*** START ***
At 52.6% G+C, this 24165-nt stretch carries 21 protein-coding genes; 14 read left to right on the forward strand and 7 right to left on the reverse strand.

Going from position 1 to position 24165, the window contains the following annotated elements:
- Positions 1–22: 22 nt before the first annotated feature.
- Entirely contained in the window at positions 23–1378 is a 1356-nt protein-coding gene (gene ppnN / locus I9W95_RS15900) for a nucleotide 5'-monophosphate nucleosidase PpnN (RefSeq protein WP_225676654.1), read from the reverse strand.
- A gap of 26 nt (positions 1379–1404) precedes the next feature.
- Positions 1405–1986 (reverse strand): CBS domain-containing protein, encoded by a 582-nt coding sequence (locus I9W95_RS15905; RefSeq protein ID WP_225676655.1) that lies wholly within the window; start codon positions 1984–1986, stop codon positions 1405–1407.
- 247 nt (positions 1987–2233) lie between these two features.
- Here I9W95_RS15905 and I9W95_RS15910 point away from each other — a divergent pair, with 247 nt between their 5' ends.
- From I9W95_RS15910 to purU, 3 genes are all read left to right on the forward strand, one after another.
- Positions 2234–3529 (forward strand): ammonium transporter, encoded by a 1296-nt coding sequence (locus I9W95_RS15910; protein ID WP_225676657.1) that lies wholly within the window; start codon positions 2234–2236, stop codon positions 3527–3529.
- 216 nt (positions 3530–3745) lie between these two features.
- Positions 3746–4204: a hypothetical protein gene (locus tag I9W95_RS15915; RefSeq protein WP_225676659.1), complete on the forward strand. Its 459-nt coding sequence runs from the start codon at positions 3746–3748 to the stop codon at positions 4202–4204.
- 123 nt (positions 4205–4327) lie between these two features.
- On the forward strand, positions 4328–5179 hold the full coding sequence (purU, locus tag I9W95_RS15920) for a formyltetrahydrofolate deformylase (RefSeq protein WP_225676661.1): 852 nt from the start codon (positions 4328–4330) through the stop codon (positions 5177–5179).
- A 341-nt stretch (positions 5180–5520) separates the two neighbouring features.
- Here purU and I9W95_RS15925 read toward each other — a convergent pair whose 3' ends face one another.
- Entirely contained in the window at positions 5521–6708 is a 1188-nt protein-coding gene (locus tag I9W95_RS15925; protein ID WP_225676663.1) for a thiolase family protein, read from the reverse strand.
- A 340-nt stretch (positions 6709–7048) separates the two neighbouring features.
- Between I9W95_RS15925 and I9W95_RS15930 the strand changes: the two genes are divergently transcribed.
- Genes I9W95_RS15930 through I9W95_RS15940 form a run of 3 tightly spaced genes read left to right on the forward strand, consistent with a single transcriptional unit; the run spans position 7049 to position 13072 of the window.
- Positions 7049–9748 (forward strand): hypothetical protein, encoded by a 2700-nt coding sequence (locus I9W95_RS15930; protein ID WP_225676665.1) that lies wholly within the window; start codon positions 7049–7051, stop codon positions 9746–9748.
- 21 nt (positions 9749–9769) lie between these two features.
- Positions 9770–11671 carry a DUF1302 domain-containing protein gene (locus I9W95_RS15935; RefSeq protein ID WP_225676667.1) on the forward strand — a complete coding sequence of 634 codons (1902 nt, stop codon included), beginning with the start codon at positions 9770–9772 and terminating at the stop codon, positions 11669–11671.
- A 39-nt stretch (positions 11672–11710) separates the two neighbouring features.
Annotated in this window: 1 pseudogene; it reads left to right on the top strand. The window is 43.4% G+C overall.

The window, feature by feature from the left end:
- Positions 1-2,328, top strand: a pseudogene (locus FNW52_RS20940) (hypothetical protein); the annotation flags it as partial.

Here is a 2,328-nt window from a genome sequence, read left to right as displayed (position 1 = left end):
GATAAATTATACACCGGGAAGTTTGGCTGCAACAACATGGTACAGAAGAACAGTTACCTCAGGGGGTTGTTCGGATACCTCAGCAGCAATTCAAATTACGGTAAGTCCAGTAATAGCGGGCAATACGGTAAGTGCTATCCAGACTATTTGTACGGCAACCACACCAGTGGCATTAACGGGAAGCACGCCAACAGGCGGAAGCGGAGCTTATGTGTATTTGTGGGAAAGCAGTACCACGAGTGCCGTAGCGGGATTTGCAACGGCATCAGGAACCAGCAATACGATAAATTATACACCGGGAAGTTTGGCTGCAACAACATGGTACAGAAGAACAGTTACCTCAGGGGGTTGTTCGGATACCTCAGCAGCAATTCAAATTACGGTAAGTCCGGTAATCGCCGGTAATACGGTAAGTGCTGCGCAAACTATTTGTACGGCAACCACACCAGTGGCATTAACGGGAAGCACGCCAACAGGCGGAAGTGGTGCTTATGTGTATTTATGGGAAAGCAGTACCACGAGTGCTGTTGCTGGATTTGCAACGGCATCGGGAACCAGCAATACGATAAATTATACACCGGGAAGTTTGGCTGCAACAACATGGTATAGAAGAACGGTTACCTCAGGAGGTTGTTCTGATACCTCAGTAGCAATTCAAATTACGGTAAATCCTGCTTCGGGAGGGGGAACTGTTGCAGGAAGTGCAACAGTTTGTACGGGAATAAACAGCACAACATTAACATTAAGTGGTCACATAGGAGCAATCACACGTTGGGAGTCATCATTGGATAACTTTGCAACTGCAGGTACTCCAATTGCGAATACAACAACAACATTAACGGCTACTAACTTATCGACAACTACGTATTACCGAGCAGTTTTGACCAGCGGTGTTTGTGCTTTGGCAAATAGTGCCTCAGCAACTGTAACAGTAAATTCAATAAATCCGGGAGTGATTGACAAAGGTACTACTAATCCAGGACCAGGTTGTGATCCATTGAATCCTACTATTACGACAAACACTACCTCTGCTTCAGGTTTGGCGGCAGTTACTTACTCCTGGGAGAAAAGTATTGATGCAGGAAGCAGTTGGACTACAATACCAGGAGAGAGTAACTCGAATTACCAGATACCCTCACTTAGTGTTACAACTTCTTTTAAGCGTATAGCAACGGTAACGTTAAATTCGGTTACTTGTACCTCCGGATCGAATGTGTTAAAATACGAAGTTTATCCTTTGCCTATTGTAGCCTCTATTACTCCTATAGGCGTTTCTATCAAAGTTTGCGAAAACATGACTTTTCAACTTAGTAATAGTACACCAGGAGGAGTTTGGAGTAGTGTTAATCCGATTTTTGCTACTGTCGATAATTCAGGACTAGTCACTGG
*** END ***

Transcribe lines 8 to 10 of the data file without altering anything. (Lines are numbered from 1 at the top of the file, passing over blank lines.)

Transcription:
- Here I9W95_RS15905 and I9W95_RS15910 point away from each other — a divergent pair, with 247 nt between their 5' ends.
- From I9W95_RS15910 to purU, 3 genes are all read left to right on the forward strand, one after another.
- Positions 2234–3529 (forward strand): ammonium transporter, encoded by a 1296-nt coding sequence (locus I9W95_RS15910; protein ID WP_225676657.1) that lies wholly within the window; start codon positions 2234–2236, stop codon positions 3527–3529.